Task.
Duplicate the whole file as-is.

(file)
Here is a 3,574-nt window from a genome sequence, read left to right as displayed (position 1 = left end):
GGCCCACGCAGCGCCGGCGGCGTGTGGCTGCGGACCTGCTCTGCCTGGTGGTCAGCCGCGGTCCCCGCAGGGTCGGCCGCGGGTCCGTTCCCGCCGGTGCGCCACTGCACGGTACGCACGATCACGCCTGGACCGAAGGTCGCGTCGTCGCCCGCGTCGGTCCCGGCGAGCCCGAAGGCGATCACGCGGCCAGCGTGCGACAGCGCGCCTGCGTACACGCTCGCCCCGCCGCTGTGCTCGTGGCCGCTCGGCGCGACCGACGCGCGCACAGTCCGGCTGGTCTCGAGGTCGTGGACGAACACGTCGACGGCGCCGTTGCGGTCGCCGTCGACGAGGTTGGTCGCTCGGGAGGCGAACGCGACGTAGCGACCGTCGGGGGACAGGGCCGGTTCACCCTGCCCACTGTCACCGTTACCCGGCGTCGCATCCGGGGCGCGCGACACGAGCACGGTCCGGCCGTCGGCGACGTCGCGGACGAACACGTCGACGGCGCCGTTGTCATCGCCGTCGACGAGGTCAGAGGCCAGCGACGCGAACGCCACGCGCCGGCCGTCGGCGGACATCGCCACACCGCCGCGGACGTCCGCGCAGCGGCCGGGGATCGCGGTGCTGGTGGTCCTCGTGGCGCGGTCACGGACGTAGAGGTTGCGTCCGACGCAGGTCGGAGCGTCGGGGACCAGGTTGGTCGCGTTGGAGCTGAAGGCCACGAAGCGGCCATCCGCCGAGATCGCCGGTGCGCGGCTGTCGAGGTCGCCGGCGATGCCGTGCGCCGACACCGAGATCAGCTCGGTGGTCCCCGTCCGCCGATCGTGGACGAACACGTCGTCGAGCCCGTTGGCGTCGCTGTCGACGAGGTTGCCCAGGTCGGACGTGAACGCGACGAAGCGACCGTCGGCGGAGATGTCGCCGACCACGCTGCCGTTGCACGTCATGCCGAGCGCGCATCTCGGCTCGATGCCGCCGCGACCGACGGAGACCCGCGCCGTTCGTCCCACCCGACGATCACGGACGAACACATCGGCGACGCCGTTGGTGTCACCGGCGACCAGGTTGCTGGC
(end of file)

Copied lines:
Here is a 3,574-nt window from a genome sequence, read left to right as displayed (position 1 = left end):
GGCCCACGCAGCGCCGGCGGCGTGTGGCTGCGGACCTGCTCTGCCTGGTGGTCAGCCGCGGTCCCCGCAGGGTCGGCCGCGGGTCCGTTCCCGCCGGTGCGCCACTGCACGGTACGCACGATCACGCCTGGACCGAAGGTCGCGTCGTCGCCCGCGTCGGTCCCGGCGAGCCCGAAGGCGATCACGCGGCCAGCGTGCGACAGCGCGCCTGCGTACACGCTCGCCCCGCCGCTGTGCTCGTGGCCGCTCGGCGCGACCGACGCGCGCACAGTCCGGCTGGTCTCGAGGTCGTGGACGAACACGTCGACGGCGCCGTTGCGGTCGCCGTCGACGAGGTTGGTCGCTCGGGAGGCGAACGCGACGTAGCGACCGTCGGGGGACAGGGCCGGTTCACCCTGCCCACTGTCACCGTTACCCGGCGTCGCATCCGGGGCGCGCGACACGAGCACGGTCCGGCCGTCGGCGACGTCGCGGACGAACACGTCGACGGCGCCGTTGTCATCGCCGTCGACGAGGTCAGAGGCCAGCGACGCGAACGCCACGCGCCGGCCGTCGGCGGACATCGCCACACCGCCGCGGACGTCCGCGCAGCGGCCGGGGATCGCGGTGCTGGTGGTCCTCGTGGCGCGGTCACGGACGTAGAGGTTGCGTCCGACGCAGGTCGGAGCGTCGGGGACCAGGTTGGTCGCGTTGGAGCTGAAGGCCACGAAGCGGCCATCCGCCGAGATCGCCGGTGCGCGGCTGTCGAGGTCGCCGGCGATGCCGTGCGCCGACACCGAGATCAGCTCGGTGGTCCCCGTCCGCCGATCGTGGACGAACACGTCGTCGAGCCCGTTGGCGTCGCTGTCGACGAGGTTGCCCAGGTCGGACGTGAACGCGACGAAGCGACCGTCGGCGGAGATGTCGCCGACCACGCTGCCGTTGCACGTCATGCCGAGCGCGCATCTCGGCTCGATGCCGCCGCGACCGACGGAGACCCGCGCCGTTCGTCCCACCCGACGATCACGGACGAACACATCGGCGACGCCGTTGGTGTCACCGGCGACCAGGTTGCTGGC